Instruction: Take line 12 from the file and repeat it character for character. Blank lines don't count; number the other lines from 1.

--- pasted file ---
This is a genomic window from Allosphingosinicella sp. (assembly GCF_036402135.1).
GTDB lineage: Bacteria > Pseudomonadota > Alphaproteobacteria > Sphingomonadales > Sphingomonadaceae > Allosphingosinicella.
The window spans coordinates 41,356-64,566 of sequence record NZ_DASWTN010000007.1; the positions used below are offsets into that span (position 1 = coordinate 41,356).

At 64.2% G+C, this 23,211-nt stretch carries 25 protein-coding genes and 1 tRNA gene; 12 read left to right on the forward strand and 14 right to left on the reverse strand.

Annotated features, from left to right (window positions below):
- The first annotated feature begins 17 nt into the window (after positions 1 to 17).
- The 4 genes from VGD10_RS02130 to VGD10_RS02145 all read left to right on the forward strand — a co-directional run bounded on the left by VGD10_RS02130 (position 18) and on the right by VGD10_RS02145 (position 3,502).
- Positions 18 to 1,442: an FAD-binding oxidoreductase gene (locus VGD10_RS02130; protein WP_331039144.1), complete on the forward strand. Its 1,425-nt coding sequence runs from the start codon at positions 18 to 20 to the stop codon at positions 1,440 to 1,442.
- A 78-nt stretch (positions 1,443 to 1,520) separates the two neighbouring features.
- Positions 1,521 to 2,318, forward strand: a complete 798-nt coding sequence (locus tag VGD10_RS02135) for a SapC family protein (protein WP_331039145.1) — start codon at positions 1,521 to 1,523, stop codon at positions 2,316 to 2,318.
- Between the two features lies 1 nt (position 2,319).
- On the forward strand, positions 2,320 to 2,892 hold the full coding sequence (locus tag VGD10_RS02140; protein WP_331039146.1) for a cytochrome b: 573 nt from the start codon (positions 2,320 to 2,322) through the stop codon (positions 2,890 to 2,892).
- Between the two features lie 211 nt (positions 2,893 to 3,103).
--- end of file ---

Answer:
- On the forward strand, positions 2,320 to 2,892 hold the full coding sequence (locus tag VGD10_RS02140; protein WP_331039146.1) for a cytochrome b: 573 nt from the start codon (positions 2,320 to 2,322) through the stop codon (positions 2,890 to 2,892).